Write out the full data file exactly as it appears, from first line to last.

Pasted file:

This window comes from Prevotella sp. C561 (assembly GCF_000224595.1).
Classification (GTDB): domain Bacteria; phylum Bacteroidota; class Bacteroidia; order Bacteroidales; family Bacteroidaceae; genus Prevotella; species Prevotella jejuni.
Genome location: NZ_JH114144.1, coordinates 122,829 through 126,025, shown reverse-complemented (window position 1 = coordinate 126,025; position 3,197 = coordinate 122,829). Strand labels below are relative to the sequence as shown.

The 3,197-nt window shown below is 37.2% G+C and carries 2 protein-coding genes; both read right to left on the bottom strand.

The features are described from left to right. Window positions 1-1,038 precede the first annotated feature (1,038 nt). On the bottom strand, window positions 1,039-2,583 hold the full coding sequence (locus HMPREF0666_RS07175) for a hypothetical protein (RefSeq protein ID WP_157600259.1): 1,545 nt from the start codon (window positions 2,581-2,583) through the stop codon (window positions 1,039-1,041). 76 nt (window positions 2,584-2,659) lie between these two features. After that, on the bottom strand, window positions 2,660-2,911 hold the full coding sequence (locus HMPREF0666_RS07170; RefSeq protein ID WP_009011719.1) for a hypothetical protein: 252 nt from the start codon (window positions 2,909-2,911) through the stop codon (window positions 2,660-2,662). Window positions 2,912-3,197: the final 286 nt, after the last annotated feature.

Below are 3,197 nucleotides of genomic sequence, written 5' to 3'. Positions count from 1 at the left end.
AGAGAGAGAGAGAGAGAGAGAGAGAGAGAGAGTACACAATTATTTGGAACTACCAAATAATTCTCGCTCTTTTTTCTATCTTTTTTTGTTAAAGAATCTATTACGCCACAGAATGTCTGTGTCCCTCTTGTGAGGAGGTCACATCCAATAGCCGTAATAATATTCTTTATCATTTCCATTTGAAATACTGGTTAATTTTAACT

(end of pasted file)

This window comes from Prevotella sp. C561 (assembly GCF_000224595.1).
Classification (GTDB): domain Bacteria; phylum Bacteroidota; class Bacteroidia; order Bacteroidales; family Bacteroidaceae; genus Prevotella; species Prevotella jejuni.
Genome location: NZ_JH114144.1, coordinates 122,829 through 126,025, shown reverse-complemented (window position 1 = coordinate 126,025; position 3,197 = coordinate 122,829). Strand labels below are relative to the sequence as shown.

The 3,197-nt window shown below is 37.2% G+C and carries 2 protein-coding genes; both read right to left on the bottom strand.

The features are described from left to right. Window positions 1-1,038 precede the first annotated feature (1,038 nt). On the bottom strand, window positions 1,039-2,583 hold the full coding sequence (locus HMPREF0666_RS07175) for a hypothetical protein (RefSeq protein ID WP_157600259.1): 1,545 nt from the start codon (window positions 2,581-2,583) through the stop codon (window positions 1,039-1,041). 76 nt (window positions 2,584-2,659) lie between these two features. After that, on the bottom strand, window positions 2,660-2,911 hold the full coding sequence (locus HMPREF0666_RS07170; RefSeq protein ID WP_009011719.1) for a hypothetical protein: 252 nt from the start codon (window positions 2,909-2,911) through the stop codon (window positions 2,660-2,662). Window positions 2,912-3,197: the final 286 nt, after the last annotated feature.

Below are 3,197 nucleotides of genomic sequence, written 5' to 3'. Positions count from 1 at the left end.
AGAGAGAGAGAGAGAGAGAGAGAGAGAGAGAGTACACAATTATTTGGAACTACCAAATAATTCTCGCTCTTTTTTCTATCTTTTTTTGTTAAAGAATCTATTACGCCACAGAATGTCTGTGTCCCTCTTGTGAGGAGGTCACATCCAATAGCCGTAATAATATTCTTTATCATTTCCATTTGAAATACTGGTTAATTTTAACT